I gave a presentation at the recent British Computer Society (BCS) Enterprise Architecture Conference. A replay of the talk is available and this post is an outline of the main points. Over the last few years I have worked with many architects and quite a few are unhappy. Executives might appreciate the efforts that go into models and designs but things move on so quickly that, often, the architect’s work does not keep pace with events or arrives too late to be useful. The architect might sadly slope away, loaded down with copies of densely packed designs which are now only good for the recycling bin, or they might become angry at being ignored. Either way, it is not a pleasant situation. I shared with the conference some ideas about why this is happening and offered some suggestions of how to respond.
I recently read a really nice post by Drew Firment (thanks go to Chis Swan for sharing it). Drew’s article reminded me of some patterns I have seen in big transformations - most recently in my digital transformation work but also in the earlier rounds of change we called internet- or electronic-business transformation. This post is a first attempt at making these patterns explicit, initially so I can use them in my own work. It would be great to get your feedback if you think they will help you too. Lots of other people have already been trying to make sense of this area through frameworks, maturity models, life-cycles and other models. I have started to collect a list of some of these at the end of this post and they are worth reviewing as well.
I recently noticed that I have been using @CIOPortfolio for 5 years now and that got me thinking about what has changed for CIOs over that time. Although digital technology is renowned for its frenetic pace of innovation (here we go again!) you could argue that not much has changed. Surprisingly, that is a terrifically useful insight for CIOs.
You could be forgiven for thinking that the agile movement is taking over the world. For example, Amazon is famously agile and because it can make changes to its software every second it can maintain its lead in existing markets whilst conquering new ones. But look more carefully and, of course, things are more complicated than that. In many respects, leading digital businesses are not as agile as they seem.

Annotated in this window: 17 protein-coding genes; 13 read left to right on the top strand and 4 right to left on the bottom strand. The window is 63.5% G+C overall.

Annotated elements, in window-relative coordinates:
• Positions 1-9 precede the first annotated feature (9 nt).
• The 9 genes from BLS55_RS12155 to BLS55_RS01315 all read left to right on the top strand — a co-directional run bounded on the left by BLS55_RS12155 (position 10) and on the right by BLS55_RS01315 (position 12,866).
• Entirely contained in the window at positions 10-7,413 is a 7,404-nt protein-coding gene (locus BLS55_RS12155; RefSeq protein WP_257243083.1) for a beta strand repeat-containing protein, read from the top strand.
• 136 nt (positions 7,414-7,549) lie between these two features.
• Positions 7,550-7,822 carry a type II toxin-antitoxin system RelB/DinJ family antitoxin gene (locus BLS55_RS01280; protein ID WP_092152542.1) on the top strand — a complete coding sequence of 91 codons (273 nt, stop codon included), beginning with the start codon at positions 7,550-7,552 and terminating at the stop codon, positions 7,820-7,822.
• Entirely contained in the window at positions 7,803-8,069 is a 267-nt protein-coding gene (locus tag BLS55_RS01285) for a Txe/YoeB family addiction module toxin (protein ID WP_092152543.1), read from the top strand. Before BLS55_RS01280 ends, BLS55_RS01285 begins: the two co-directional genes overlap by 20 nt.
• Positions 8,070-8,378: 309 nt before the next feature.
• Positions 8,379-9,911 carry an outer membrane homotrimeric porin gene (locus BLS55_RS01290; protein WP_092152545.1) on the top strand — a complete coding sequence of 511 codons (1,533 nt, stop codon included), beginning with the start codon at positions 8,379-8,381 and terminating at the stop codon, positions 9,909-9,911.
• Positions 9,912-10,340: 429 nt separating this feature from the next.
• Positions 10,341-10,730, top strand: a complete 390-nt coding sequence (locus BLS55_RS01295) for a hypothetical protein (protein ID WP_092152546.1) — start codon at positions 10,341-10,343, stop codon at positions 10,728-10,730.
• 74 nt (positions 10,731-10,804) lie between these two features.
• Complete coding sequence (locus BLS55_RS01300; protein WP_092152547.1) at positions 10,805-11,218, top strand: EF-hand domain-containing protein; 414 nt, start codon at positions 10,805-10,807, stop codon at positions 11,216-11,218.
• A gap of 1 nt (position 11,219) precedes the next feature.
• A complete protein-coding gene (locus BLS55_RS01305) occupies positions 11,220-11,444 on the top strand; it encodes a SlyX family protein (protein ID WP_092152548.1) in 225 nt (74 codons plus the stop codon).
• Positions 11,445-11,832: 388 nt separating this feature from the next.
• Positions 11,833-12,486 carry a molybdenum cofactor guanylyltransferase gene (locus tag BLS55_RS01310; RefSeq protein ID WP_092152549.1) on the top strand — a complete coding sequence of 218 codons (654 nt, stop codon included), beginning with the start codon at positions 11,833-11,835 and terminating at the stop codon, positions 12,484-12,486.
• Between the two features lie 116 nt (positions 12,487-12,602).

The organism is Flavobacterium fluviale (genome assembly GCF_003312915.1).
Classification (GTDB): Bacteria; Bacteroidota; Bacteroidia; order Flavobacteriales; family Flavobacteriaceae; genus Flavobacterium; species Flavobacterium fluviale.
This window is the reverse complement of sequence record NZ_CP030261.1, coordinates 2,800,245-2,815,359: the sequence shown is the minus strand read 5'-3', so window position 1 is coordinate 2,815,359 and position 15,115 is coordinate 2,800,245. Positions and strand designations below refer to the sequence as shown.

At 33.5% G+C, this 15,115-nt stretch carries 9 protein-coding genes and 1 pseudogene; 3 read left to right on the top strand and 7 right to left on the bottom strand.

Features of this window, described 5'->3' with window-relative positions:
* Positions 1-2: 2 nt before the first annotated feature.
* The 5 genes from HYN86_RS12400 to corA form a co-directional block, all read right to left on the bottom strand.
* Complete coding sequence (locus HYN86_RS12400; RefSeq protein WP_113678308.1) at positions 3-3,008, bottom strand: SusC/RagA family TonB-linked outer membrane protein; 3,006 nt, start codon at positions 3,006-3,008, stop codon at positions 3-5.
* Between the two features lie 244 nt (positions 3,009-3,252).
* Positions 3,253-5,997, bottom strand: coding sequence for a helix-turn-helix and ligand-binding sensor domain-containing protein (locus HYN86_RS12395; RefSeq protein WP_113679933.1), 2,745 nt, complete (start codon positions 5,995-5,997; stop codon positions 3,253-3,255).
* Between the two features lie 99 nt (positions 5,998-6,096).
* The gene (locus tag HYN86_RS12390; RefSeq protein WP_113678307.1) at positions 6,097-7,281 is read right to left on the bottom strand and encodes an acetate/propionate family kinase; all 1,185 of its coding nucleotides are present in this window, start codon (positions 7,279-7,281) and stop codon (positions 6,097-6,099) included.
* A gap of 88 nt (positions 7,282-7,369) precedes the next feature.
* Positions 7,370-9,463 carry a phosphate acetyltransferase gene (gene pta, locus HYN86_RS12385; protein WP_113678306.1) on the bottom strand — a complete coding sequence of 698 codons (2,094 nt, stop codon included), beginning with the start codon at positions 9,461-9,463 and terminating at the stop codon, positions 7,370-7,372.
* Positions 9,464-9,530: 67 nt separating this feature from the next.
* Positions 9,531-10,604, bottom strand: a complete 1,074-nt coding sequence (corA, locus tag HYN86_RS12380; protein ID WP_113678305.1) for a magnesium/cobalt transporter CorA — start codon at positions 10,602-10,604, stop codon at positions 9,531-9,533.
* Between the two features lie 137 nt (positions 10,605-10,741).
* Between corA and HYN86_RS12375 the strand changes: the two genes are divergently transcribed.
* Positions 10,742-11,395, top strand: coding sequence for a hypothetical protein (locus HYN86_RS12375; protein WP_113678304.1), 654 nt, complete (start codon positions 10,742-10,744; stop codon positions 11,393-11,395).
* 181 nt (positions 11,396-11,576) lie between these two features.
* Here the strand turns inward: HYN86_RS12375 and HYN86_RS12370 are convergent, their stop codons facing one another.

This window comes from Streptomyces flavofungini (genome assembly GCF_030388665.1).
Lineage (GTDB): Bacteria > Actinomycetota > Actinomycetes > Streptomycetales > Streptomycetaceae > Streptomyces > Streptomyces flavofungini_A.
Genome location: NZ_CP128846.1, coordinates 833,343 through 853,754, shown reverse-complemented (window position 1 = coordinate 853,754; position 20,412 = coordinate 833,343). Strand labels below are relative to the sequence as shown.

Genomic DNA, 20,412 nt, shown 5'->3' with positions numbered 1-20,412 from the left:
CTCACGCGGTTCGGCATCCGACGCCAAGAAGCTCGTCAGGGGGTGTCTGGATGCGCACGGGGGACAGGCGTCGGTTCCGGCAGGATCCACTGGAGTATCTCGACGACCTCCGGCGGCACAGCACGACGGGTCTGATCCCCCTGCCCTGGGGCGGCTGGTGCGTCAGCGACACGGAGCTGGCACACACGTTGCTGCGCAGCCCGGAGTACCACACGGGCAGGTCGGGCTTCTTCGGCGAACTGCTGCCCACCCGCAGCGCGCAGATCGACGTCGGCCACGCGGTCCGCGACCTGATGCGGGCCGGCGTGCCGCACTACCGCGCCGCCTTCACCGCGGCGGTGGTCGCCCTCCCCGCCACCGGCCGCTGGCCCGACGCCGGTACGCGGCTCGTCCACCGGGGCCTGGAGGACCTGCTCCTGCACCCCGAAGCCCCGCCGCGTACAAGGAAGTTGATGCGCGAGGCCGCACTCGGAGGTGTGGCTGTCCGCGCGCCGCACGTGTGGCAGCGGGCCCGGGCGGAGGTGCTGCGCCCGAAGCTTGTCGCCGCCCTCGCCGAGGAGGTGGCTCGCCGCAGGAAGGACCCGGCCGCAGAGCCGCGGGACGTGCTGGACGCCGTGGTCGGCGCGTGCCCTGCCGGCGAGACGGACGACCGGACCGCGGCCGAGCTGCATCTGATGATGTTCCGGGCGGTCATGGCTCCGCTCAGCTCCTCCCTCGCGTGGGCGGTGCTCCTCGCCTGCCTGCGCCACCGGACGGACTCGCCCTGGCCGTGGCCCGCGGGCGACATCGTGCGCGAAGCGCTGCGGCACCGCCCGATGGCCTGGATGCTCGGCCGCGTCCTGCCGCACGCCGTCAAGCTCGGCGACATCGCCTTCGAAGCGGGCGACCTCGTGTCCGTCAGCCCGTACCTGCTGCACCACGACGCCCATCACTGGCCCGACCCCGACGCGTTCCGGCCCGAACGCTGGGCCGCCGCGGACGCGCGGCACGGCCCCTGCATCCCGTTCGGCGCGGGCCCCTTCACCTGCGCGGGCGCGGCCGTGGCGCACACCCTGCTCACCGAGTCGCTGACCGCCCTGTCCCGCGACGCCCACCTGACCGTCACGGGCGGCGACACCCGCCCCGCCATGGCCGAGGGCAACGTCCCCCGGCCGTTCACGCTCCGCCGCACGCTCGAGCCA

Despite being pronounced dead a few times the Chief Digital Officer (CDO) role still seems to be going strong. Unfortunately, it is quite hard to tell if this resilience is down to the merits of the role or just mislabelling. These days, people have a tendency to add “digital” to quite ordinary things to make them sound more exciting and special - the letter “e” used to have the same magical effect, as in E-Business. For example, a recent poll by @marthaheller asked CIO’s where they thought the digital department should reside - the results are above. It seems unlikely that Martha’s followers had a common idea about what a digital department was for. In order to help, here is my digital department field guide. Are there any species of digital that I have missed?
I am often amused by the heated debates about the future, or not, of the CIO. The fun comes from the combination of intense emotions, arguments heroically generalised from limited data and the dismissal of evidence which does not fit preconceived ideas. Before I attempt to set out my views on the role of the CIO let me try to eliminate some of the noise and confusion. Is the CIO really that unique?